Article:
After the global financial crisis,  international capital flows contracted, especially bank lending in Europe. Foreign direct investment (FDI) by multinational firms, however, provided a steady source of external finance, particularly for emerging market economies. The McKinsey Global Institute has calculated that the global stock of FDI increased from 46% of world GDP in 2007 to 57% in 2016 ($25 trillion to $41 trillion). But FDI flows fell by 27% in 2018 according to the Organization of Economic Cooperation and Development (OECD), and this drop followed a decline of 16% in the previous year. We have entered a new period of contraction by multinational firms, and in particular, U.S.-based multinationals.
A

Read More »

Kenneth Thomas in WSJ

23 days ago

Kenneth Thomas (an AB contributor) was quoted April 7  in the Journal a second time on the general question of how to solve the problem of subsidy bidding wars.  Unfortunately it is behind a paywall…but worth pointing to…

 WSJ.COM

Opinion | Pass a Law to Combat Rent-Seeking
Congress could invoke the Commerce Clause to limit destructive competition over corporate subsidies.

Read More »

Weekly Indicators for May 27 – 31 at Seeking Alpha

24 days ago

By New Deal democrat
Weekly Indicators for May 27 – 31 at Seeking Alpha

My Weekly Indicators post is up at Seeking Alpha.
There was a touch of weakening across several timeframes. The economy is just weak enough that continuing trade and tariff tantrums could take a slowdown and do enough damage to make it a downturn.
As usual, clicking over and reading should be informative for you, and helps me just a little bit for the effort I put into the work.

Read More »

Resolving the contradiction between the yield curve and housing

27 days ago

By New Deal democrat
Resolving the contradiction between the yield curve and housing

If you listen to the yield curve, it is screaming “recession!”  If you listen to new home sales, they are saying “no worries!”  One of them is wrong.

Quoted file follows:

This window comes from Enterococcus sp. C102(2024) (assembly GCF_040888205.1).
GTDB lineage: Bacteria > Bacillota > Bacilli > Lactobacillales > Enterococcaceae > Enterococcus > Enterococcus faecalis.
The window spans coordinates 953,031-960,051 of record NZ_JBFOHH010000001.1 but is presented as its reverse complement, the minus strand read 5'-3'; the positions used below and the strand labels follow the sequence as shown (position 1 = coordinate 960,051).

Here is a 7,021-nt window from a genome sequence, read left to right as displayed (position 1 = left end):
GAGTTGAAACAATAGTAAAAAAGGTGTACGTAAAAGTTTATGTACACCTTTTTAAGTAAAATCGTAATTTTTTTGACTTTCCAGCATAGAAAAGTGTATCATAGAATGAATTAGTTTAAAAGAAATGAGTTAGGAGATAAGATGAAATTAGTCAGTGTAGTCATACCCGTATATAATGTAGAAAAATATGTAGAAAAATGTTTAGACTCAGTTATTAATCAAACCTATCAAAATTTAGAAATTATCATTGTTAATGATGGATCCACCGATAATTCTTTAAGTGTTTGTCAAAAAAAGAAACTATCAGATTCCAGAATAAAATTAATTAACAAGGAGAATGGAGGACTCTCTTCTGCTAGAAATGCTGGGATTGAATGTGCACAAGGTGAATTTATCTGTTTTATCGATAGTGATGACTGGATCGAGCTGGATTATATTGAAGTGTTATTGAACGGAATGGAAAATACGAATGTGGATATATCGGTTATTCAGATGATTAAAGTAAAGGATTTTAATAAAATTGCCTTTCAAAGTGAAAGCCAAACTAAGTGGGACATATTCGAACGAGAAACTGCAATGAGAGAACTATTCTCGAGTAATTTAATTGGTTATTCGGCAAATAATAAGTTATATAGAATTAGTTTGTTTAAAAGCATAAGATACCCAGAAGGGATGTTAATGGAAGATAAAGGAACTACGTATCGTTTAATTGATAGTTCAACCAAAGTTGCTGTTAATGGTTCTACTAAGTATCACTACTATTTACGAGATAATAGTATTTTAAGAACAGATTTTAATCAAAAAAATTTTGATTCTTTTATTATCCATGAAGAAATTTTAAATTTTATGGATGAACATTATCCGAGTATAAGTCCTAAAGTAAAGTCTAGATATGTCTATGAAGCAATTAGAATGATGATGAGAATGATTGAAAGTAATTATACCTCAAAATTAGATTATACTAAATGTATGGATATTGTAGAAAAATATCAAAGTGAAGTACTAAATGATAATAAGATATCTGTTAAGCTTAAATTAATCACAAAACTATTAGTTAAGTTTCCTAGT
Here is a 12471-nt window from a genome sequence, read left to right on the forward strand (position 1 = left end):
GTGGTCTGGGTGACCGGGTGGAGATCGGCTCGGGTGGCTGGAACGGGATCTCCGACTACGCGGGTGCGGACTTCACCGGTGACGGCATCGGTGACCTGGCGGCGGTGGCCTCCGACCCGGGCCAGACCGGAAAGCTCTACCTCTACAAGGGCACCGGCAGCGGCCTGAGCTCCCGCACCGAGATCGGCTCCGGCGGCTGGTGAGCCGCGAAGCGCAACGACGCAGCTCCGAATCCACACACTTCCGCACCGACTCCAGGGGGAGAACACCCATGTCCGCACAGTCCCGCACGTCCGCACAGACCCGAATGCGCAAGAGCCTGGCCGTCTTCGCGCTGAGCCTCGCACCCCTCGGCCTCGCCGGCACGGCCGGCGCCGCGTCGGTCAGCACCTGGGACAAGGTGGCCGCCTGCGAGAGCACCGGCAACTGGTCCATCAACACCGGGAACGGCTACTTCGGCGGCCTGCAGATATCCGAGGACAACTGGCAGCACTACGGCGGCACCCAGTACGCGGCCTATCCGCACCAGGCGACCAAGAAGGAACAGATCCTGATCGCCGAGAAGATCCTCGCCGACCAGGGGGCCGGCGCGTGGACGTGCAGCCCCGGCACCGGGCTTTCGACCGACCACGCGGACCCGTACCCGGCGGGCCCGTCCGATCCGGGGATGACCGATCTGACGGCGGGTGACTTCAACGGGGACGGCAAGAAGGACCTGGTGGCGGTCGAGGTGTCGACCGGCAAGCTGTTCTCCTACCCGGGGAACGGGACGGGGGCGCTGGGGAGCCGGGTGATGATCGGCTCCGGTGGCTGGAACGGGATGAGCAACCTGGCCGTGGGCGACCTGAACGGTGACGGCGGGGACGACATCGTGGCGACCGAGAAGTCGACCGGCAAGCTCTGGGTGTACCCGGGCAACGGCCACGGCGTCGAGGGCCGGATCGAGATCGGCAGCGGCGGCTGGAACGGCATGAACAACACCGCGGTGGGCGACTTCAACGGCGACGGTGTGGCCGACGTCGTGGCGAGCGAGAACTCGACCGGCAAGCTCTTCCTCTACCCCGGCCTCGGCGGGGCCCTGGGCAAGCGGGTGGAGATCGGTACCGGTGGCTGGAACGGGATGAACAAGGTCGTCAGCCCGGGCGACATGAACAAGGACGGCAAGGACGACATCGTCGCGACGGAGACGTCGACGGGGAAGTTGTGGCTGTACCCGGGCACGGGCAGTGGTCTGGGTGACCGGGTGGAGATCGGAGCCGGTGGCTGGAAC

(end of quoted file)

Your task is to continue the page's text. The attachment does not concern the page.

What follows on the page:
For the last couple of weeks, I have been going back over history in an effort to resolve the contradictory signals. One important portion of that work has been to focus on the non-financial leading indicators, and in particular, balancing the consumer stress indirectly measured by housing permits vs. the producer stress measured by corporate profits.
The outcome of  factoring corporate profits into the mix is telling. This work is up at Seeking Alpha. As usual, clicking over and reading helps reward me with a little $$$ for

Read More »

Initial claims, temporary staffing point to weaker May jobs report

May 26, 2019

Initial claims, temporary staffing point to weaker May jobs report

 – by New Deal democrat
As I’ve noted a few times recently, I’m paying additional attention to the weekly jobless claims numbers, partly because I suspected that the late Easter this year resulted in some residual seasonality (which I think has been demonstrated), and partly because if my slowdown forecast is correct, it ought to start showing up there.

The initial claims report this morning covered the week during which the BLS surveyed employers for the May jobs report coming out in two weeks. In the four weeks that coincided with the April report, initial claims made new 49 year lows, averaging 201,500. In the past five weeks that will coincide with the May report, the average has

Read More »

Weekly Indicators for May 20 – 24 at Seeking Alpha

May 25, 2019

By New Deal democrat
Weekly Indicators for May 20 – 24 at Seeking Alpha
My Weekly Indicators post is up at Seeking Alpha.
The big contradiction between what the yield curve is forecasting, and what most of the rest of the long leading indicators are forecasting, continues.  Meanwhile Trump’s tariff  “policies” are creating chaos in other sectors.
As usual, clicking over and reading should not only bring you up to date, but helps reward me with a penny or two for my work.